When a home cook wants to cut fat and sugar from a meal he’ll bake the potatoes rather than deep fry them, choose tomato sauce over a creamy one and serve fresh fruit in place of Crème Brulee for dessert.
But when a food producer is designing a product that he wants to adorn with a “reduced fat”, “fat free” or “low carb” claim, he usually turns to the food chemist for a fix. Food engineers replace the unwanted ingredient while recreating the same texture, mouth-feel and taste of the original. Absolute magic.
The cover story titled “Call In The Food Fixers” in last week’s edition of Chemical & Engineering News, the American Chemical Society’s weekly magazine, gives us a glimpse into the science of tricking the tongue (the article was available in full text, but access is now restricted).
“To make sure consumers won’t miss what’s missing, food makers can choose from a long list of texture-improving additives and replacements—from agar to xanthan gum—and they normally choose several. The functional ingredients may come from specialty chemical companies or from firms devoted to food ingredients.”
And since long, complicated, chemical sounding lists of ingredients are falling out of favor:
“Ingredient suppliers are playing a big role in helping customers balance health claims, good taste, and consumers’ desire for “natural” foods.”
Balance is an interesting way to put it. Does balance mean finding ingredients that are really better for you, or finding a way to stay within the letter of the law, and dress-up chemical processing as innocuous, wholesome goodness?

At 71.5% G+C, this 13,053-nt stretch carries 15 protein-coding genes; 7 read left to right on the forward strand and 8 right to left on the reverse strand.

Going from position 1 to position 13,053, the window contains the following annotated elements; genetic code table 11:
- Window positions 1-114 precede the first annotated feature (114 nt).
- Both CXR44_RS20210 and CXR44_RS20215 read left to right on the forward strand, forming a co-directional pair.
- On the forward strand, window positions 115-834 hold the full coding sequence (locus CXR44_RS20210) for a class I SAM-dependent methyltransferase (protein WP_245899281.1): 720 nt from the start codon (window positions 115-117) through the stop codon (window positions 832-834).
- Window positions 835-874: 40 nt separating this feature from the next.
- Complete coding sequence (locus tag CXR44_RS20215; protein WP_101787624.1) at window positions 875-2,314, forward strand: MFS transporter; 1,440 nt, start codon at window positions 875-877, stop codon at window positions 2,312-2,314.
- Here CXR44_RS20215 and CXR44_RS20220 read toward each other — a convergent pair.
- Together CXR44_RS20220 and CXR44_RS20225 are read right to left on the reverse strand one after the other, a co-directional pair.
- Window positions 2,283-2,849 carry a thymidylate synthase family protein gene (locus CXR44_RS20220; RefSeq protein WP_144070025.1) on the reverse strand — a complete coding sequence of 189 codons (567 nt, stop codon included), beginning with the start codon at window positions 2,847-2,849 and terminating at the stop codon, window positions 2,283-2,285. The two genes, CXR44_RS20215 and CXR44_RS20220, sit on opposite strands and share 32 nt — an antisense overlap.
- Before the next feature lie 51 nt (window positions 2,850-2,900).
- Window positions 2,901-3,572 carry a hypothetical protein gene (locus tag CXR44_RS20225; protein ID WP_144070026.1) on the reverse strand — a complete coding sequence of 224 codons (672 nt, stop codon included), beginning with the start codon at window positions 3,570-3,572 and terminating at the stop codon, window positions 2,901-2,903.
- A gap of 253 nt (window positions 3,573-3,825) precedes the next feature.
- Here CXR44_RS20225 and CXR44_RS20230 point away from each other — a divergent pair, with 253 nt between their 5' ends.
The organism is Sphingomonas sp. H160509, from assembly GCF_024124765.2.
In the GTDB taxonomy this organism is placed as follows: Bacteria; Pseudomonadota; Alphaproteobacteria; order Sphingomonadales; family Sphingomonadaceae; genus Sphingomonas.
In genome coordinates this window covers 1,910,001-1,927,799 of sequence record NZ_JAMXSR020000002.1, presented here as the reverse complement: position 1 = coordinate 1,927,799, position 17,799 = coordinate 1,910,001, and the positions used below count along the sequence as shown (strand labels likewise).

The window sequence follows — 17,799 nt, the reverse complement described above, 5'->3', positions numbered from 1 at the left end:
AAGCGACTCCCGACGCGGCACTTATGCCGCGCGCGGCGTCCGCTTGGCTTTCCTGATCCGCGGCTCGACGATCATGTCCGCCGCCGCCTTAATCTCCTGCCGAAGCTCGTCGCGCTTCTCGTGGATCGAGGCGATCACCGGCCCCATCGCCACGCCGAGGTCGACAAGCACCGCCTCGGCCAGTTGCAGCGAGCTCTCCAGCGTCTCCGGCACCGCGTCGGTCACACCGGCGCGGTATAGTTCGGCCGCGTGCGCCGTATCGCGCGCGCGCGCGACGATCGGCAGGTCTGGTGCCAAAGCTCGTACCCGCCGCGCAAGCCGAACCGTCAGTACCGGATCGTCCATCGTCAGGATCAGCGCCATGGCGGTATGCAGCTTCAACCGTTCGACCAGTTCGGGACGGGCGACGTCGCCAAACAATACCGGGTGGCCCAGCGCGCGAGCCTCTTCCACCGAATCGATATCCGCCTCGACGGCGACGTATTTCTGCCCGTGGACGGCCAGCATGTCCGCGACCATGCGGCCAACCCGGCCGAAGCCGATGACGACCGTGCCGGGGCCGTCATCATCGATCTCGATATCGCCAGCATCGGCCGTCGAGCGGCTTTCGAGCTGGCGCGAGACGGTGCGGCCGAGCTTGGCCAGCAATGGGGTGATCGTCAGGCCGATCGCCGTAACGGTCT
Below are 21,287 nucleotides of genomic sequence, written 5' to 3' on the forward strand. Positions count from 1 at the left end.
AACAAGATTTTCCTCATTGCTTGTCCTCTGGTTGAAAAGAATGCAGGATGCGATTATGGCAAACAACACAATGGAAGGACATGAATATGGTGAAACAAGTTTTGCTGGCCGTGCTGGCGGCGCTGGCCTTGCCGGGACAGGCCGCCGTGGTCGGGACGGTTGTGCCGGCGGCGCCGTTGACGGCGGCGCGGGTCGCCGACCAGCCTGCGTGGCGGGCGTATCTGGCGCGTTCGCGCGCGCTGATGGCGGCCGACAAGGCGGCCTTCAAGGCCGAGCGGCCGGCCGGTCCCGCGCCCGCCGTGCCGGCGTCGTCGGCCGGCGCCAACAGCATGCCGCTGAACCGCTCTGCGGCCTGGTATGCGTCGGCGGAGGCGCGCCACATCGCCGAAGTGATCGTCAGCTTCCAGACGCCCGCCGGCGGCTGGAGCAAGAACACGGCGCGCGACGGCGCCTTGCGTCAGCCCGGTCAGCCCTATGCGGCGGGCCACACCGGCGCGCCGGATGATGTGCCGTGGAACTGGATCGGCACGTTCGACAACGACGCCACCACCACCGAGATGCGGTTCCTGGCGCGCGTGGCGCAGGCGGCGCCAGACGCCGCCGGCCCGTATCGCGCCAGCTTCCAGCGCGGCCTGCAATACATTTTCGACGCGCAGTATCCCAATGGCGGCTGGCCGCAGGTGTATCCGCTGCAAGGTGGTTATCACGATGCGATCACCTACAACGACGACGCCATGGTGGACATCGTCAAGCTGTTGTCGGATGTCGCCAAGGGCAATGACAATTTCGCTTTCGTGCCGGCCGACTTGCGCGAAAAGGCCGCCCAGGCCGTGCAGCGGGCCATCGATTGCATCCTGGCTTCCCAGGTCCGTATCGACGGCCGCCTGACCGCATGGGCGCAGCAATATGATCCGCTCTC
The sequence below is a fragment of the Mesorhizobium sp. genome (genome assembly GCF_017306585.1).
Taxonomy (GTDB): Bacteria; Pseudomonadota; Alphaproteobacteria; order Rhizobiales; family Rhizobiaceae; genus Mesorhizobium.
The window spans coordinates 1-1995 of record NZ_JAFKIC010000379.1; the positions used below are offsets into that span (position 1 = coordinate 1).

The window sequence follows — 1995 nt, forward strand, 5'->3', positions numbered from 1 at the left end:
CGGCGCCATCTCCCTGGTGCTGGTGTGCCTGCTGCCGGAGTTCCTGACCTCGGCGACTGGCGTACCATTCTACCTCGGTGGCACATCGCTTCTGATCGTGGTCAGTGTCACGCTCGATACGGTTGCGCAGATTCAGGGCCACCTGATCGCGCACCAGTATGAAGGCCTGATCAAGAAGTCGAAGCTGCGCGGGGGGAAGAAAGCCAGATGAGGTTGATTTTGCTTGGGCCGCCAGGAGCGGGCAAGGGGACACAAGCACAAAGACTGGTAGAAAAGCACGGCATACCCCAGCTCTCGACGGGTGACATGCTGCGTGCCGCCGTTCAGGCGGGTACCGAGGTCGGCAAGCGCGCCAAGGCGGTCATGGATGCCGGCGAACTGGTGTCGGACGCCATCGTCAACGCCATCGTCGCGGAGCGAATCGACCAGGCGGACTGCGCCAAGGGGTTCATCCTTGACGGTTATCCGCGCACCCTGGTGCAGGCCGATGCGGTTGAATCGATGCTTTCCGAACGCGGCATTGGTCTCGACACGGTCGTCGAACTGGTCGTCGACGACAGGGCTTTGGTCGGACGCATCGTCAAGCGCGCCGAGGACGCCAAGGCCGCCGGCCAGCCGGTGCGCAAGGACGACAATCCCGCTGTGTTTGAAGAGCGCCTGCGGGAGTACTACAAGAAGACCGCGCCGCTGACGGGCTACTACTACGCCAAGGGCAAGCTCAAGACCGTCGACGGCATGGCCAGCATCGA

“Although adding texture to products with reduced fat and sugar is a trend that ingredient makers can count on, consumers who scan labels to ascertain whether a food is “natural” will continue to face an uphill battle. There are no government standards that regulate the use of the words “natural” or “all natural.” Food ingredient lists are not as informative on the subject as some consumers might wish. For example, carboxymethylcellulose normally appears as cellulose gum on food labels. Chemically altered starch is listed as modified, but modified pectin is just listed as pectin.”
I must say, I love the science and ingenuity behind these new inventions. The article's accompanying images were fascinating, especially the mouth map trained testers use for designing low-fat food, which breaks down food texture to no less than 17 parameters, including ‘slipperiness’, ‘blends with saliva’ and ‘viscosity’.
But do these modifications lead to an improved diet? Decades of “fat free” and “reduced fat” products, yet the population gains weight. I don’t know if it’s our mind that sees “fat free” as permission to eat more, our tongue that refuses to be tricked, or our dissatisfaction with fakes that leaves us wanting.
I’d rather eat a really satisfying small piece of the real thing. It tastes better, and I have no illusions about the source of indulgence. Yes, I bake with butter.
Traditionally fatty and full-of-sugar foods are now engineered to be blame-free or better-for-you through a process of replacing fat and sugar with something else. The fix can often be wickeder than the original.
Reposted as part of Food Renegate's Fight Back Fridays.